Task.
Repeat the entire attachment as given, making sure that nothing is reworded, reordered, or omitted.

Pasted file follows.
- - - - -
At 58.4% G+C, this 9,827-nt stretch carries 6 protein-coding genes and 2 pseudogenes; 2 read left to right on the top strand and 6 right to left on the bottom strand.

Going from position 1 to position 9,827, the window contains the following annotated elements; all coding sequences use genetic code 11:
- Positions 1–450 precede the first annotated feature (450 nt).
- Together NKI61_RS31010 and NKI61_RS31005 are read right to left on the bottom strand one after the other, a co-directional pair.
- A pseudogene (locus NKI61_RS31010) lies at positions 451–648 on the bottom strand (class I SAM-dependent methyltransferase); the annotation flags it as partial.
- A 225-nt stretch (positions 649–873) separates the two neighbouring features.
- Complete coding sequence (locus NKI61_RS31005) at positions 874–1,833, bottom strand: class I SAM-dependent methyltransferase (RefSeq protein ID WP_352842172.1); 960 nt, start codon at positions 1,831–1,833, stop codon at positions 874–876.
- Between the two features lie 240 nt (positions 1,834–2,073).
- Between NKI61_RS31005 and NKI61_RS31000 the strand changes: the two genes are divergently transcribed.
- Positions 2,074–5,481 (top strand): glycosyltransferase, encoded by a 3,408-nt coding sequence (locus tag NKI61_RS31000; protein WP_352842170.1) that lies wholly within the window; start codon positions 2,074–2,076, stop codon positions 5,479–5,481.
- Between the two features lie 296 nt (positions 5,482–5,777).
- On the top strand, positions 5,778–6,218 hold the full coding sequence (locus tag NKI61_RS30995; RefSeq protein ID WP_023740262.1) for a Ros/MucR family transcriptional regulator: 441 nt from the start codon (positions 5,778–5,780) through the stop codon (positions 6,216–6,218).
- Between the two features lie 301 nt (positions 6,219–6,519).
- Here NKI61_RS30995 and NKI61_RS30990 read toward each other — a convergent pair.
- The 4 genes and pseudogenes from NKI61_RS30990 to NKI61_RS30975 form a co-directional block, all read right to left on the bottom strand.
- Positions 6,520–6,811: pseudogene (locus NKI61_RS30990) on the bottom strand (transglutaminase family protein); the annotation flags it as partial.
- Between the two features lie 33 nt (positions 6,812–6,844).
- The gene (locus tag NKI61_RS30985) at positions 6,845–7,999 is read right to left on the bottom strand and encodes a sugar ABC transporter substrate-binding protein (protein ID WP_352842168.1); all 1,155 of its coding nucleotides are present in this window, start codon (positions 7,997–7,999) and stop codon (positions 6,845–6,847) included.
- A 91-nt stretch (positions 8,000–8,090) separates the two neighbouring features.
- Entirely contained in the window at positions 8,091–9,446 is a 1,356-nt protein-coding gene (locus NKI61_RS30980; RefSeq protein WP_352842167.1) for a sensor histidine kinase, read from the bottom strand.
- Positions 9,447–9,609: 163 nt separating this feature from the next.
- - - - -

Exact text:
At 58.4% G+C, this 9,827-nt stretch carries 6 protein-coding genes and 2 pseudogenes; 2 read left to right on the top strand and 6 right to left on the bottom strand.

Going from position 1 to position 9,827, the window contains the following annotated elements; all coding sequences use genetic code 11:
- Positions 1–450 precede the first annotated feature (450 nt).
- Together NKI61_RS31010 and NKI61_RS31005 are read right to left on the bottom strand one after the other, a co-directional pair.
- A pseudogene (locus NKI61_RS31010) lies at positions 451–648 on the bottom strand (class I SAM-dependent methyltransferase); the annotation flags it as partial.
- A 225-nt stretch (positions 649–873) separates the two neighbouring features.
- Complete coding sequence (locus NKI61_RS31005) at positions 874–1,833, bottom strand: class I SAM-dependent methyltransferase (RefSeq protein ID WP_352842172.1); 960 nt, start codon at positions 1,831–1,833, stop codon at positions 874–876.
- Between the two features lie 240 nt (positions 1,834–2,073).
- Between NKI61_RS31005 and NKI61_RS31000 the strand changes: the two genes are divergently transcribed.
- Positions 2,074–5,481 (top strand): glycosyltransferase, encoded by a 3,408-nt coding sequence (locus tag NKI61_RS31000; protein WP_352842170.1) that lies wholly within the window; start codon positions 2,074–2,076, stop codon positions 5,479–5,481.
- Between the two features lie 296 nt (positions 5,482–5,777).
- On the top strand, positions 5,778–6,218 hold the full coding sequence (locus tag NKI61_RS30995; RefSeq protein ID WP_023740262.1) for a Ros/MucR family transcriptional regulator: 441 nt from the start codon (positions 5,778–5,780) through the stop codon (positions 6,216–6,218).
- Between the two features lie 301 nt (positions 6,219–6,519).
- Here NKI61_RS30995 and NKI61_RS30990 read toward each other — a convergent pair.
- The 4 genes and pseudogenes from NKI61_RS30990 to NKI61_RS30975 form a co-directional block, all read right to left on the bottom strand.
- Positions 6,520–6,811: pseudogene (locus NKI61_RS30990) on the bottom strand (transglutaminase family protein); the annotation flags it as partial.
- Between the two features lie 33 nt (positions 6,812–6,844).
- The gene (locus tag NKI61_RS30985) at positions 6,845–7,999 is read right to left on the bottom strand and encodes a sugar ABC transporter substrate-binding protein (protein ID WP_352842168.1); all 1,155 of its coding nucleotides are present in this window, start codon (positions 7,997–7,999) and stop codon (positions 6,845–6,847) included.
- A 91-nt stretch (positions 8,000–8,090) separates the two neighbouring features.
- Entirely contained in the window at positions 8,091–9,446 is a 1,356-nt protein-coding gene (locus NKI61_RS30980; RefSeq protein WP_352842167.1) for a sensor histidine kinase, read from the bottom strand.
- Positions 9,447–9,609: 163 nt separating this feature from the next.